True to its common name, the Golden Blue Legged Baboon (Harpactira pulchripes) has a distinct appearance with a golden carapace and belly with subtle brown markings similar to other baboon species, but what truly distinguishes them are their blue legs. It’s easy to understand why they’re so desirable; this is a stunning tarantula to see, with a 5inch leg span when grown.
Despite its reputation for being calm, this is still an Old World tarantula species that, if provoked, could administer a nasty bite. Even calmer Old World species are capable of amazing bursts of speed and impressive threat displays, two events that would give the average beginner nightmares
Golden Blue Legged Baboon will do well in an enclosure that is 2.5 to 5 gallons tank in size. Giving them additional area won’t harm, so anything about 10 gallons with some ornamental flora and a proper hide should suffice. Although many older specimens may not burrow as much as younger ones, provide them with several inches of substrate to offer them the opportunity.
However, if you must use additional décor, use a natural tree barks or skulls. Although Golden Blue Leg Baboons are burrowers, they frequently emerge at night to explore the cage. An adult may become a very prolific webber, covering the majority of her substrate and hide with a thick blanket of white.
Golden Blue Leg Baboon are Old World tarantulas found in the Makhanda (formerly Grahamstown) area of South Africa’s Eastern Cape region. This location has a temperate climate, with reasonably warm weather throughout year, with high temperatures reaching 80 degrees Fahrenheit in the warmest month and lows around 59 degrees Fahrenheit.
There is no need for additional heating because the room temperature is more than adequate. If the Golden Blue Leg Baboon does not settle well, a modest low-wattage heat mat connected to a thermostat can be employed. Naturally, their temperatures range from 50 to 75 degrees Fahrenheit, while they have been found to survive temperatures as high as 82 degrees Fahrenheit.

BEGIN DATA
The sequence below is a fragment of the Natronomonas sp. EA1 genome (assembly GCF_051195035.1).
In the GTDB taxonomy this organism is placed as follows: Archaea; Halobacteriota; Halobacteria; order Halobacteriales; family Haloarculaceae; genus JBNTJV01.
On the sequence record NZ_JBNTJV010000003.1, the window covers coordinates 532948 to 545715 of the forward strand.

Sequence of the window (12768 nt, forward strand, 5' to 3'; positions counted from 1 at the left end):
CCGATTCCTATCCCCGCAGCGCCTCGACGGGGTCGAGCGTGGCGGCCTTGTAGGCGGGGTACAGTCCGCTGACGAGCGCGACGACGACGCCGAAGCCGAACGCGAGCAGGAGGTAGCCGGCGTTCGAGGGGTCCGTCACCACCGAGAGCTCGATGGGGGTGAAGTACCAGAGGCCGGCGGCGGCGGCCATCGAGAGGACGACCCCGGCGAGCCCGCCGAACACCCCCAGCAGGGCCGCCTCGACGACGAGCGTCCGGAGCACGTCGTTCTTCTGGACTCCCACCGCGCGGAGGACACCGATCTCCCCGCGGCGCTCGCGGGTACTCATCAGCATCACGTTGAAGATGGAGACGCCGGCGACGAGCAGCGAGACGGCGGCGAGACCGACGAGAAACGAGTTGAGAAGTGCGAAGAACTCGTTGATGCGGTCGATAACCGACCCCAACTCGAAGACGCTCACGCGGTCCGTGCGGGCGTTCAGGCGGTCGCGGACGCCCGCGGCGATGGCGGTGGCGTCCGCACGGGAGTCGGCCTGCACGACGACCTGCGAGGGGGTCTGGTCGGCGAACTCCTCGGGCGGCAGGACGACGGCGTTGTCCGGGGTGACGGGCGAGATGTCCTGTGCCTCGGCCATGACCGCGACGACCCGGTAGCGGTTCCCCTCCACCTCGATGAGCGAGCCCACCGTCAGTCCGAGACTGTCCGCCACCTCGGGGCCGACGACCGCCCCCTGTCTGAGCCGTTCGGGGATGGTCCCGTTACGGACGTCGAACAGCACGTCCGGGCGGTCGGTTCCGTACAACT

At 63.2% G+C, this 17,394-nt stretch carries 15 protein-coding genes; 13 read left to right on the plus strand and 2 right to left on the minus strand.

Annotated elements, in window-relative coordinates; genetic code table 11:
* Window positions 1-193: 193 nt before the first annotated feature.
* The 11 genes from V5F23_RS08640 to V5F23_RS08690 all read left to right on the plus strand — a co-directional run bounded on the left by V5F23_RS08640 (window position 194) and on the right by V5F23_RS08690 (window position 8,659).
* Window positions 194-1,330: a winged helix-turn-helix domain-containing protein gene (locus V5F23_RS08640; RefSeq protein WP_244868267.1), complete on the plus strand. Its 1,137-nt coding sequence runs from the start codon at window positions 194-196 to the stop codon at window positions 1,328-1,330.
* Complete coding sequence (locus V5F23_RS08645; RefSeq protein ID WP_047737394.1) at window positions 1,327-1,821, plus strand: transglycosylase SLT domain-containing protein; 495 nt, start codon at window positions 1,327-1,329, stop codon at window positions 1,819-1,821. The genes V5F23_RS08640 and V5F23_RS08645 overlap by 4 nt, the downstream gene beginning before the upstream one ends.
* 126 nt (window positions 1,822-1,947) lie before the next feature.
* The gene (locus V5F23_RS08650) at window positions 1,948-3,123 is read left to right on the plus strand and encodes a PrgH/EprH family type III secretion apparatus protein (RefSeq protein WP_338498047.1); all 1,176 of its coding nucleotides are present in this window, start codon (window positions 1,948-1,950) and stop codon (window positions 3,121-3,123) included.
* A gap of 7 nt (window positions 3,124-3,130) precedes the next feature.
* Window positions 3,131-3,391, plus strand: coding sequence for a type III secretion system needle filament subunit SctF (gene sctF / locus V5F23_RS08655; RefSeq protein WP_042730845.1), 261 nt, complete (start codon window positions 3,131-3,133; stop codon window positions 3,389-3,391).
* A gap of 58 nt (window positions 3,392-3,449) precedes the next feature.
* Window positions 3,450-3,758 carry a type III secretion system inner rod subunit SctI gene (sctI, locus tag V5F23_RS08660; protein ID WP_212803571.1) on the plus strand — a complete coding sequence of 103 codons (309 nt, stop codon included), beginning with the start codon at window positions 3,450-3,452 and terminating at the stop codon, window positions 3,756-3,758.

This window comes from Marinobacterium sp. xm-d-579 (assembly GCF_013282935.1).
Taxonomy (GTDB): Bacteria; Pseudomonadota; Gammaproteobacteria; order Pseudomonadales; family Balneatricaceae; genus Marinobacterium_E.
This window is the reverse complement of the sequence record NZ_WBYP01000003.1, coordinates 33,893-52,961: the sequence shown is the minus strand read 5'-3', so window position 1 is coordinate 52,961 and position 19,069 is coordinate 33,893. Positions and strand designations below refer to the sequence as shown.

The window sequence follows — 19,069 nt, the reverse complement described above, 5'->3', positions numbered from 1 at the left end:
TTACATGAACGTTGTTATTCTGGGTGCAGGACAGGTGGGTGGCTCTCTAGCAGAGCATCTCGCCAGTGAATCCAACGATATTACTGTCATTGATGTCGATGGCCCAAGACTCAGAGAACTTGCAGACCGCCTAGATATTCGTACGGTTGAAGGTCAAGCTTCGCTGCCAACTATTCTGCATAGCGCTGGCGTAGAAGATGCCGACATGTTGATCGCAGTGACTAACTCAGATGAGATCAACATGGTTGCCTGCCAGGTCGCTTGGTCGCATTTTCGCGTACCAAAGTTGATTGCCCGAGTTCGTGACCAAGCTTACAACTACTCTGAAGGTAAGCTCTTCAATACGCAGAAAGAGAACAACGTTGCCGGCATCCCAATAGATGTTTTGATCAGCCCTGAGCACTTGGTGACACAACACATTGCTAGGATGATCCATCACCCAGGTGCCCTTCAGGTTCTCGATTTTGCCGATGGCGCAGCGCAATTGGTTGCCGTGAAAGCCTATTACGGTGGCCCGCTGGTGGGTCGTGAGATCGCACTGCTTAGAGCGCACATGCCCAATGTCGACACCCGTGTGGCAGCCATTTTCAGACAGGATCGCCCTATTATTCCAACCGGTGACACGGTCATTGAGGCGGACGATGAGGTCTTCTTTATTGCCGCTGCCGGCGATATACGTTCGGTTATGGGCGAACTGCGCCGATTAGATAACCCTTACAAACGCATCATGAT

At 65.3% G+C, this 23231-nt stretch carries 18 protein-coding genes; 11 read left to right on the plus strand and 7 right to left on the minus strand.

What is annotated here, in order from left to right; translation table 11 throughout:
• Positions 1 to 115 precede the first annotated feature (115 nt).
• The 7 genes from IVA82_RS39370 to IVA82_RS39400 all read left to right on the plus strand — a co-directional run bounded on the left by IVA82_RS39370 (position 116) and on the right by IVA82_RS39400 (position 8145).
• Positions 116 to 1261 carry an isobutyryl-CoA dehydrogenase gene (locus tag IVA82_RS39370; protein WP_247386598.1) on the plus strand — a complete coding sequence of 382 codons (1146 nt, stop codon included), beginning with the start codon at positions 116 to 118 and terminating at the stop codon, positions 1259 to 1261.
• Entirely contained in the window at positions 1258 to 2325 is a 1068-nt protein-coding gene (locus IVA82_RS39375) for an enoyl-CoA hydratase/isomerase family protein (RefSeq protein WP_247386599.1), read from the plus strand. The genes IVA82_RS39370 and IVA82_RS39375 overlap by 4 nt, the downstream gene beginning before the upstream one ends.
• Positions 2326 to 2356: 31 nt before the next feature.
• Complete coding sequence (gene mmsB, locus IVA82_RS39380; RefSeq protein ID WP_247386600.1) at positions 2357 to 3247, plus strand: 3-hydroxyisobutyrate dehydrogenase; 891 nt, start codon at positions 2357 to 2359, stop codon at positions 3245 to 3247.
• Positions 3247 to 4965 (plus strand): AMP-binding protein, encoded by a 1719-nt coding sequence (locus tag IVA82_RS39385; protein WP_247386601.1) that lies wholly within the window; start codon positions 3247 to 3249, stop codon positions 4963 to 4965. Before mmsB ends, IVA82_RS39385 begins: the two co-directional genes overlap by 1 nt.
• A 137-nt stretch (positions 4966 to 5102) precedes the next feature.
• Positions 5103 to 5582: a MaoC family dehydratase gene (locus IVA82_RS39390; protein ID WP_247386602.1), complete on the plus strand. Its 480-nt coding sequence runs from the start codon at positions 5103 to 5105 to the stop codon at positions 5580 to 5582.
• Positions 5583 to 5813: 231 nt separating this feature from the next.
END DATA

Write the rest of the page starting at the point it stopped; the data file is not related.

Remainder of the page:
Golden Blue Legged Baboon appreciate some substrate to burrow in as a fossorial species. When disturbed, slings that have established dens are considerably more likely to retire to their dens rather than dart out of the enclosure. Coco fiber, peat, topsoil, or a combination of the three are all viable substrates. Some people even add vermiculite or sand to their concoctions.
Despite its fluffy texture when dry, coco fiber can be useful for burrowing tarantulas. As the spiders dig, they reinforce the walls of their burrows with webbing, preventing the tunnels from collapsing.
Simply use a small water bowl and overfill it when providing water to create humidity. Spraying one side of the enclosure is more than adequate for spiderlings because they will consume the water droplets. Humidity levels should remain between 50 and 60 percent.
Food and Water
Tarantulas are hunters that require live prey to survive. Adults can eat crickets and other large insects that are pesticide-free. Adult tarantulas eat once or twice a week, whereas juvenile spiders can be fed more frequently. While these tarantulas can consume a large number of insects, they may also go for extended periods without feeding.
Feeding them appropriately also entails maintaining pet crickets beside your spider and feeding them a diet that maximizes your pet’s nutrient intake. Some keepers propose feeding a full-grown spider a pinky mouse every now and again, although the calcium in the mammal’s bones may outweigh the spider’s dietary requirements. As a result, supplementing with this food source in captivity is not advised.
Provide a flat ceramic pan of clean, clear, and chlorine-free water; avoid deeper dishes as they create a drowning hazard for tarantulas. However, take care to avoid spills when refreshing it, as this species will become stressed if their tank substrate is wet.
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